I know that between 100 and 200 of you will read this blog post. I bet with any of you that at least 50% of you will be compelled to take a look at some of these organisations below, 10% of you will consider making a donation. Do you dare thinking that 1% of you won’t actually make such donation?

Let’s go and see the different causes I decided to support in this 2015 (1):

Kiva, Médecins Sans Frontières, Oxfam, Slavery International, Wikipedia, Fundacion Hombres Nuevos, Gapminder, Fundacion Khanimambo, American Association for Cancer Research Foundation and the new addition of 2015 Avocats Sans Frontières… those are the causes I decided to support this year. If not one of those, I am sure that you will be able to find one which resonates with you. Do yourself a favour and contribute to it. It can be just 25$, the cost of diner at a restaurant. You’ll feel much better.

“No one has ever become poor by giving.” Anne Frank, diary of Anne Frank

(1) You may check out similar posts I wrote about contributions to NGOs in 20142013 and 2012.

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My Ice Bucket Challenge for ALS

A couple of days ago, a friend, Alvaro, nominated me for the famous Ice Bucket Challenge for ALS (or ELA in Spanish). In this post I wanted to share the following video [in Spanish] with my subsequent challenge:

In summary,

  1. I contributed to the cause by making a donation to the Spanish foundation FUNDELA (Fundación Española para el Fomento de la Investigación de la Esclerosis Lateral Amiotrófica),
  2. I then dedicated my 30-kilometre running training session of today to the cause,
  3. After the training, I poured the so-called ice bucket, and
  4. I nominated my marathon buddies to complete the challenge, Jose Serna, my brother Jaime, Manu Vidal and Juan Hurtado.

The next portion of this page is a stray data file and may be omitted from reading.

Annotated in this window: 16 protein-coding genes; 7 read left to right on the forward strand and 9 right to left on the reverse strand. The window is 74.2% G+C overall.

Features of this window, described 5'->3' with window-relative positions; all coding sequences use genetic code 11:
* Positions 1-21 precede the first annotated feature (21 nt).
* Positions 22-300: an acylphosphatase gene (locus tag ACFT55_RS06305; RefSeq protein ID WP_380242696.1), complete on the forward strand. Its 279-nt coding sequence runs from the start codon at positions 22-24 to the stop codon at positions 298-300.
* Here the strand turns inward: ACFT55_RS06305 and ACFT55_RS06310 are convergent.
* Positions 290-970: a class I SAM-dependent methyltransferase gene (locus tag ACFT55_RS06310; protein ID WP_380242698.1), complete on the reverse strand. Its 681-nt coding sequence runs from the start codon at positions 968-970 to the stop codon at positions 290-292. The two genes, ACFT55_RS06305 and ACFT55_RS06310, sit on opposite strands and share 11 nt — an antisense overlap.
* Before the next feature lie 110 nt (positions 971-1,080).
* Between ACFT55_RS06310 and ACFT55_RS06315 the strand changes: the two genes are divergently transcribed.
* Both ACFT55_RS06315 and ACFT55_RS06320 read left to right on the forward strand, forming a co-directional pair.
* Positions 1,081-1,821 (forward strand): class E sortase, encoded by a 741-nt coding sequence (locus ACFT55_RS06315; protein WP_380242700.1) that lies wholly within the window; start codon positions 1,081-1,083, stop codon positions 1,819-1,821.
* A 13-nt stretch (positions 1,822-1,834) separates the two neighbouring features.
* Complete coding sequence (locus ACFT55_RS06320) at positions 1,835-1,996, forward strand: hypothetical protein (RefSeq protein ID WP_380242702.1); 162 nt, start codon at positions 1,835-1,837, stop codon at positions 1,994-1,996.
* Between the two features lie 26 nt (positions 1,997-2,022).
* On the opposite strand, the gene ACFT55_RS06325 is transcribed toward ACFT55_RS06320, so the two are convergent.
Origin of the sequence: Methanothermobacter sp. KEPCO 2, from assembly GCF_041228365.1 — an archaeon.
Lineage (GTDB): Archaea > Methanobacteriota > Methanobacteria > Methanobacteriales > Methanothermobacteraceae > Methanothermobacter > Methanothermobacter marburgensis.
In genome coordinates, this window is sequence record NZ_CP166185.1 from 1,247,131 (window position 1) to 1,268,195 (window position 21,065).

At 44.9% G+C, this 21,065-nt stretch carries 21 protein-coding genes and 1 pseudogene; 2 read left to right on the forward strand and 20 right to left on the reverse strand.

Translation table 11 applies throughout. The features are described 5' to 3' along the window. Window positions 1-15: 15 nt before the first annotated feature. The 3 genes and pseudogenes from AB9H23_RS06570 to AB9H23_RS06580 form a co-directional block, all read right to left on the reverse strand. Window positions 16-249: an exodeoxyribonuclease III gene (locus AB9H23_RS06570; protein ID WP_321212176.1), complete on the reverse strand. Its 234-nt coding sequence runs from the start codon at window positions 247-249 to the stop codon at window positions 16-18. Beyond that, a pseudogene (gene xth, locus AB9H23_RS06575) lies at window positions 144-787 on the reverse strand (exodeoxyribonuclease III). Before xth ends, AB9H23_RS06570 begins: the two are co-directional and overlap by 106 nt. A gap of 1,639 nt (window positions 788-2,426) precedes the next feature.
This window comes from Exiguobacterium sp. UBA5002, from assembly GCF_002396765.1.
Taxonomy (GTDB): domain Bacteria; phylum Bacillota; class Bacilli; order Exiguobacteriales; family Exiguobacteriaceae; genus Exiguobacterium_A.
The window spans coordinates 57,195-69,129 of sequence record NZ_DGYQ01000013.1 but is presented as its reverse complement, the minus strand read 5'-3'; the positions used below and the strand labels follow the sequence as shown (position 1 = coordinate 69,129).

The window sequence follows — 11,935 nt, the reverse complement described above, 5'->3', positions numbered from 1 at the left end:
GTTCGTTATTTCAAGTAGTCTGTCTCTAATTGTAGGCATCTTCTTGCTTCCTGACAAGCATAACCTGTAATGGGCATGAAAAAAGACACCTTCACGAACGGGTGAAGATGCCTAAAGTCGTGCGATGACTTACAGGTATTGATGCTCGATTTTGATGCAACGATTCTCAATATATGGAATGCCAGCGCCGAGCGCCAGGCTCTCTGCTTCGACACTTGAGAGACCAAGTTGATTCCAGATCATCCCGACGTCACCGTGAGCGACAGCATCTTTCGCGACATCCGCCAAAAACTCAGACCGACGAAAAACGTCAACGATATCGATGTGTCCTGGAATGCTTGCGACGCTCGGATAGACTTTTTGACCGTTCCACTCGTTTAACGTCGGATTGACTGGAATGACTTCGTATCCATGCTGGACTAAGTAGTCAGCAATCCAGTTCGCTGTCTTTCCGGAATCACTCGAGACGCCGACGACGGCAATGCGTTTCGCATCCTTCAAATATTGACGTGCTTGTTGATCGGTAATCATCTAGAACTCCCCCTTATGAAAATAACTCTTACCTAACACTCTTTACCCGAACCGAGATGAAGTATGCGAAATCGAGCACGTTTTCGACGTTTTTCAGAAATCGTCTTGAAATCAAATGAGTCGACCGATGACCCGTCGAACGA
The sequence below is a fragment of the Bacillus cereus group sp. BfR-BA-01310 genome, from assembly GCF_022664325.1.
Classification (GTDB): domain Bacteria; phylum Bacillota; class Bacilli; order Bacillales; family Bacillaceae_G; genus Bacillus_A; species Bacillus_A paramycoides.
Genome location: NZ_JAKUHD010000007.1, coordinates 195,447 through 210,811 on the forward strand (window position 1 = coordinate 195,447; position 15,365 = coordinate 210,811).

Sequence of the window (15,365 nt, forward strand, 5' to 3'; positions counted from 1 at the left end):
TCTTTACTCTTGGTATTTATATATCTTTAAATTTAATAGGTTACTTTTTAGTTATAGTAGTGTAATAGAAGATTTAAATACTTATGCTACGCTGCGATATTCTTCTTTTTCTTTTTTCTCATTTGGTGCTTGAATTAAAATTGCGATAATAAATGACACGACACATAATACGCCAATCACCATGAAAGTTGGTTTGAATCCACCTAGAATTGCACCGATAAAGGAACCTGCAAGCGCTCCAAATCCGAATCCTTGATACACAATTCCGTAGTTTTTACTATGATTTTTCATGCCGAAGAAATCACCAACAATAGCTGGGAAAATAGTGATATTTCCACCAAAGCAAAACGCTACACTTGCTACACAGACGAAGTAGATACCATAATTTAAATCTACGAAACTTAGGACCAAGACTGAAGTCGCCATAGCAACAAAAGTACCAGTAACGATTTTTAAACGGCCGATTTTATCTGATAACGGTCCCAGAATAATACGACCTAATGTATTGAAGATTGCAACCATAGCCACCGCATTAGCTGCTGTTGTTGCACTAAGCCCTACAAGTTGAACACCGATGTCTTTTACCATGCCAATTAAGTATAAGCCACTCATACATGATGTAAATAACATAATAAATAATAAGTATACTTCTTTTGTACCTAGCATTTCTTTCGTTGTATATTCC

See the below the home site of FUNDELA, as you can see making a contribution is going to take you no more than 1 mouse click:

FUNDELA foundation website.

FUNDELA foundation website.

See below the data recorded by my Garmin GPS-watch of the running training session I dedicated to the cause:

My 30km Ice Bucket Challenge run.

My 30km Ice Bucket Challenge run.

NOTE: If you feel already in the mood of contributing to charities, NGOs, etc., please, check out this other blog post with the other organizations that I am supporting in this year 2014.

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My charities for 2014 are…

“If you’re in the luckiest one per cent of humanity, you owe it to the rest of humanity to think about the other 99 per cent.” Warren Buffett

I take for granted that most people are to some extent concerned by others and many contribute in different ways to alleviate others’ burdens. Some find it that these contributions should rather be kept private. In this regard, I take the opposite approach.

I try to be as public as I can, hoping that I may serve the causes I contribute to also from the awareness point of view. Take this blog post as an example. I expect that it will be read by over 100 people. If just a reader feels compelled by the message and decides to look for a cause to contribute to, the time spent by me writing this post will have been worth it.

Let’s go and see the different causes I decided to support in this 2014 (1):

AACR, the last organization I decided to support.

Kiva, Vittana, Oxfam, MSF, Slavery International, Wikipedia, Fundacion Hombres Nuevos, Gapminder, American Association for Cancer Research Foundation… those are the causes I decided to support this year. If not one of those, I am sure that you will be able to find one which resonates with you. Do yourself a favour and contribute to it. It can be just 25$, the cost of diner at a restaurant. You’ll feel much better. 

“No one has ever become poor by giving.” Anne Frank, diary of Anne Frank

(1) You may check out similar posts I wrote about contributions to NGOs in 2013 and 2012.